8 9

  • Caring for Your Books

    The structure of the book fails when any of its components are damaged or wear out. Here are some suggestions for providing fundamental protection for your books.

    Temperature and HumidityProviding stable and optimal temperature and humidity is an important step in safeguarding your book collection.

    High temperatures (above 72 degrees F) lead to desiccation and degradation of paper, cloth, and adhesives. Low temperatures

    (below freezing) can cause adhesive failure and condensation. High humidity may

    lead to the distortion of covers or text blocks when moisture is absorbed into the binding. High humidity (above 60 percent relative humidity [RH]) may also lead to mold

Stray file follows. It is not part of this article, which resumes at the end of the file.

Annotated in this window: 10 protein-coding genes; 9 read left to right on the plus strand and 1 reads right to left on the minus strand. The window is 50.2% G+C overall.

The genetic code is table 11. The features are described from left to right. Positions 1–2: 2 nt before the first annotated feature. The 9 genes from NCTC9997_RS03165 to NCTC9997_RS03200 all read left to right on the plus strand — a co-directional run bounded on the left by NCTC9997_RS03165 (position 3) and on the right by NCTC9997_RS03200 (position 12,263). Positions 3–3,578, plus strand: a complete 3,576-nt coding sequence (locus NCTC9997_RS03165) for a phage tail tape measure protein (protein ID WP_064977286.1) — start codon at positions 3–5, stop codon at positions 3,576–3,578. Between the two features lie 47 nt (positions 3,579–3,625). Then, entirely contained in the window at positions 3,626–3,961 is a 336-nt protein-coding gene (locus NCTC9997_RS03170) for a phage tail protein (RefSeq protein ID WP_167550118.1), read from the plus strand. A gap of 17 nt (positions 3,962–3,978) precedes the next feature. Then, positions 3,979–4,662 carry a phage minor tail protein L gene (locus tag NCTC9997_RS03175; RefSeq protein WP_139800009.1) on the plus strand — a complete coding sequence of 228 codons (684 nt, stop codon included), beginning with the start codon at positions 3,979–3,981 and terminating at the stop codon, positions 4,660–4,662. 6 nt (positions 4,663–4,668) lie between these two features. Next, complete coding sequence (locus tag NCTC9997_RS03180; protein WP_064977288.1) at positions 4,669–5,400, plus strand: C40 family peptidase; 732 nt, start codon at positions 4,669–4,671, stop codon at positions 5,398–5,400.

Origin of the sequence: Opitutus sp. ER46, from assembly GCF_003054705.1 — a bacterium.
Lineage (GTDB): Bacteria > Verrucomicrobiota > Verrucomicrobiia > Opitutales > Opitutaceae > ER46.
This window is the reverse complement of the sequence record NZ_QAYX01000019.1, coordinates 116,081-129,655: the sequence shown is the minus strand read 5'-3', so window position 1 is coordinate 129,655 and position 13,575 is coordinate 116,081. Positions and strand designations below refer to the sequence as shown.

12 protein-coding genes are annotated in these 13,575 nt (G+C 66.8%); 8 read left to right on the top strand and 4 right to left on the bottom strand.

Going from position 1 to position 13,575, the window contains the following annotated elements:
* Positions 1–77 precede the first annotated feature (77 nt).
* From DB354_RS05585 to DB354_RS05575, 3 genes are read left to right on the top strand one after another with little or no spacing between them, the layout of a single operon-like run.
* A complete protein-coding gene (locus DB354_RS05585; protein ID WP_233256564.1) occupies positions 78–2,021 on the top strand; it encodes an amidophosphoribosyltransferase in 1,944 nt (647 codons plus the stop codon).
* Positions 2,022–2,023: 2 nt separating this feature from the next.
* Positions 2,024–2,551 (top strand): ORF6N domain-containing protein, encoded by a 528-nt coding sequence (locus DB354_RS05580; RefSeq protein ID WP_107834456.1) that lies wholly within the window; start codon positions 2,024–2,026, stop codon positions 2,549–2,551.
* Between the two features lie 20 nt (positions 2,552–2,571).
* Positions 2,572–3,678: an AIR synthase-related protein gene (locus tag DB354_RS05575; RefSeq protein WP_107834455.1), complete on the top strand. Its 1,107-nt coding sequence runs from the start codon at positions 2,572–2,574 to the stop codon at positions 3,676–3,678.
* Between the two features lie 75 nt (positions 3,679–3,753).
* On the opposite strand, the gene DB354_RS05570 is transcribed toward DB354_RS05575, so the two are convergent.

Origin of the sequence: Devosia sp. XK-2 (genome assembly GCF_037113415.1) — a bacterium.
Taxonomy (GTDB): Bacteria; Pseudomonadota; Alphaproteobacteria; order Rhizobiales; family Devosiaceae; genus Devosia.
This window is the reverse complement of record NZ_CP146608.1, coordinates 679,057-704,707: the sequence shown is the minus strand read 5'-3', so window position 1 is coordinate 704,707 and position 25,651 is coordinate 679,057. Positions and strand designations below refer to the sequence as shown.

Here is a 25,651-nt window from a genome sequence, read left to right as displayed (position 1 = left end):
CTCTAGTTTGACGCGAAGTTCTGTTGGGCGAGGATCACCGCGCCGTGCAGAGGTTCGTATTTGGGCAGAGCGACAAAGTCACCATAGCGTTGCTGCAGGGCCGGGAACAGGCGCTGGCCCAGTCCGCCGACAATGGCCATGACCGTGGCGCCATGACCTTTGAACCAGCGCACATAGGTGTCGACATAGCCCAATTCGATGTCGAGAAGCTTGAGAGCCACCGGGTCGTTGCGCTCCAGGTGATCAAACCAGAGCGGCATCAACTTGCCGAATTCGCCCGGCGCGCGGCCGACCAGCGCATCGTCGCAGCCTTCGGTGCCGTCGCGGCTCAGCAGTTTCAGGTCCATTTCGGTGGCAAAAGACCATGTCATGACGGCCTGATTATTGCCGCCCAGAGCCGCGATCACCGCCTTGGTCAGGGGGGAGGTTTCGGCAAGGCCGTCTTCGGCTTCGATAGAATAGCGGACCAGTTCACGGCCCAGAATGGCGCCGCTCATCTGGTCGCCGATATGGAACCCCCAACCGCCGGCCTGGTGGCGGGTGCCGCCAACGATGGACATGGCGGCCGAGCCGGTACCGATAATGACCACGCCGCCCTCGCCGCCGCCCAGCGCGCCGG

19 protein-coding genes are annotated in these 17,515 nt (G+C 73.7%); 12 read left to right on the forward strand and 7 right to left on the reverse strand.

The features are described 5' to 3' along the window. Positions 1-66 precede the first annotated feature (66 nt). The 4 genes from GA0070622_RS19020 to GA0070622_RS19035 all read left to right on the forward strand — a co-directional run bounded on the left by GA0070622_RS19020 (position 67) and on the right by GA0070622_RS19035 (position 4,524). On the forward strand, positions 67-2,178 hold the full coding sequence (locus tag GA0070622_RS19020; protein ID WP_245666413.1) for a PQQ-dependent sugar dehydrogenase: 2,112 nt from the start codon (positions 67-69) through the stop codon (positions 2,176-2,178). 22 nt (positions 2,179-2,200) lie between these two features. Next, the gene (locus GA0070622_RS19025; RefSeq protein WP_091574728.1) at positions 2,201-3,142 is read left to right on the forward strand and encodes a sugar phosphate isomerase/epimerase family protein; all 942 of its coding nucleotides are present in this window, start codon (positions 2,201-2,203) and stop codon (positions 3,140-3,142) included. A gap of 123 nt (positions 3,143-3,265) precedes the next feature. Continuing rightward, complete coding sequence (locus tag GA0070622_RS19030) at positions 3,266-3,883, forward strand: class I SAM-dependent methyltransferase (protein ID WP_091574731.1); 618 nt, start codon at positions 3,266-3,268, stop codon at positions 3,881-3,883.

growth, which will permanently damage cloth, leather, and paper. Inactive mold spores are all around us in the air, carpeting and furnishings, and the dust on your bookshelves. Most indoor mold species will remain inactive until humidity exceeds 60 percent for a period of 24 hours. As mold grows, it digests its substrate, causing permanent weakening and staining of library materials. Consult the Cornell University Library Department of Preservation and Collection Maintenance Disaster Recovery brochure for more information about mold. Low humidity (below 30 percent RH) with normal or high temperatures may

    cause paper, cloth, and leather to become brittle. Low humidity may also cause cover distortion, particularly in vellum and leather

    bindings, because boards can warp due to a lack of moisture. Extreme fluctuations in temperature and humidity will also promote chemical

    reactions leading to the degradation of book materials.

    Mold growth as the result of water damage. The paper has been stained by digestive enzymes released by the mold colony.